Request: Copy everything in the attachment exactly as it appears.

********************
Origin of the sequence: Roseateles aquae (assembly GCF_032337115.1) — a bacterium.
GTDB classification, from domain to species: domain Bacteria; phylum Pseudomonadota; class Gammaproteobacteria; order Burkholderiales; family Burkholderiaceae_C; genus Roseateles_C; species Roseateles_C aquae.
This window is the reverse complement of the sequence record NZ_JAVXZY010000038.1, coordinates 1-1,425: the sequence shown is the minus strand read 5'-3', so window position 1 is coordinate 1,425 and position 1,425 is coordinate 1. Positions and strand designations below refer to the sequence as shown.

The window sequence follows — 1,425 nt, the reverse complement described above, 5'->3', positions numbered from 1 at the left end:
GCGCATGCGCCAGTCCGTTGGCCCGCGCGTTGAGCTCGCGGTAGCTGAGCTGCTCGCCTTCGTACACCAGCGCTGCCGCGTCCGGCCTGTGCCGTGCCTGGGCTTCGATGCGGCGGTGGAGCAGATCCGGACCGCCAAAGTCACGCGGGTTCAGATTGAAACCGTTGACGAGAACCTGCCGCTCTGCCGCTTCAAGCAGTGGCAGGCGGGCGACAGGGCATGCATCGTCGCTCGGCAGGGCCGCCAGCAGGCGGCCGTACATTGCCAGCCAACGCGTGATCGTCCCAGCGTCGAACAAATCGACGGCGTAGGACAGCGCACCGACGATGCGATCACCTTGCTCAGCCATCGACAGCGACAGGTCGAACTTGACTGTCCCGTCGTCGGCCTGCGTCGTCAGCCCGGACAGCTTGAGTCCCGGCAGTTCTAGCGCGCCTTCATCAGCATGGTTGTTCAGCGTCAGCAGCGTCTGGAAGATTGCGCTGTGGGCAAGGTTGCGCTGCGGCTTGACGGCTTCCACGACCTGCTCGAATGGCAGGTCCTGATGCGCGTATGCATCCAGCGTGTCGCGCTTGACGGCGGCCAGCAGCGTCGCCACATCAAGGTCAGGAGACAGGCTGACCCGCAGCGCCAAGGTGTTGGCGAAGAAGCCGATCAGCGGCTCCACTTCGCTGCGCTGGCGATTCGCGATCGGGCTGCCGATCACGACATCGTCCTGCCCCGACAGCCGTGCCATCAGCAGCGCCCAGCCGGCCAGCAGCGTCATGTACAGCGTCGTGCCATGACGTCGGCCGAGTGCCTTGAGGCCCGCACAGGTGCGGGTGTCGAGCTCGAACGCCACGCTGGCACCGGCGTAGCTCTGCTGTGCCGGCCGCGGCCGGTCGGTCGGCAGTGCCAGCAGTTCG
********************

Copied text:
Origin of the sequence: Roseateles aquae (assembly GCF_032337115.1) — a bacterium.
GTDB classification, from domain to species: domain Bacteria; phylum Pseudomonadota; class Gammaproteobacteria; order Burkholderiales; family Burkholderiaceae_C; genus Roseateles_C; species Roseateles_C aquae.
This window is the reverse complement of the sequence record NZ_JAVXZY010000038.1, coordinates 1-1,425: the sequence shown is the minus strand read 5'-3', so window position 1 is coordinate 1,425 and position 1,425 is coordinate 1. Positions and strand designations below refer to the sequence as shown.

The window sequence follows — 1,425 nt, the reverse complement described above, 5'->3', positions numbered from 1 at the left end:
GCGCATGCGCCAGTCCGTTGGCCCGCGCGTTGAGCTCGCGGTAGCTGAGCTGCTCGCCTTCGTACACCAGCGCTGCCGCGTCCGGCCTGTGCCGTGCCTGGGCTTCGATGCGGCGGTGGAGCAGATCCGGACCGCCAAAGTCACGCGGGTTCAGATTGAAACCGTTGACGAGAACCTGCCGCTCTGCCGCTTCAAGCAGTGGCAGGCGGGCGACAGGGCATGCATCGTCGCTCGGCAGGGCCGCCAGCAGGCGGCCGTACATTGCCAGCCAACGCGTGATCGTCCCAGCGTCGAACAAATCGACGGCGTAGGACAGCGCACCGACGATGCGATCACCTTGCTCAGCCATCGACAGCGACAGGTCGAACTTGACTGTCCCGTCGTCGGCCTGCGTCGTCAGCCCGGACAGCTTGAGTCCCGGCAGTTCTAGCGCGCCTTCATCAGCATGGTTGTTCAGCGTCAGCAGCGTCTGGAAGATTGCGCTGTGGGCAAGGTTGCGCTGCGGCTTGACGGCTTCCACGACCTGCTCGAATGGCAGGTCCTGATGCGCGTATGCATCCAGCGTGTCGCGCTTGACGGCGGCCAGCAGCGTCGCCACATCAAGGTCAGGAGACAGGCTGACCCGCAGCGCCAAGGTGTTGGCGAAGAAGCCGATCAGCGGCTCCACTTCGCTGCGCTGGCGATTCGCGATCGGGCTGCCGATCACGACATCGTCCTGCCCCGACAGCCGTGCCATCAGCAGCGCCCAGCCGGCCAGCAGCGTCATGTACAGCGTCGTGCCATGACGTCGGCCGAGTGCCTTGAGGCCCGCACAGGTGCGGGTGTCGAGCTCGAACGCCACGCTGGCACCGGCGTAGCTCTGCTGTGCCGGCCGCGGCCGGTCGGTCGGCAGTGCCAGCAGTTCG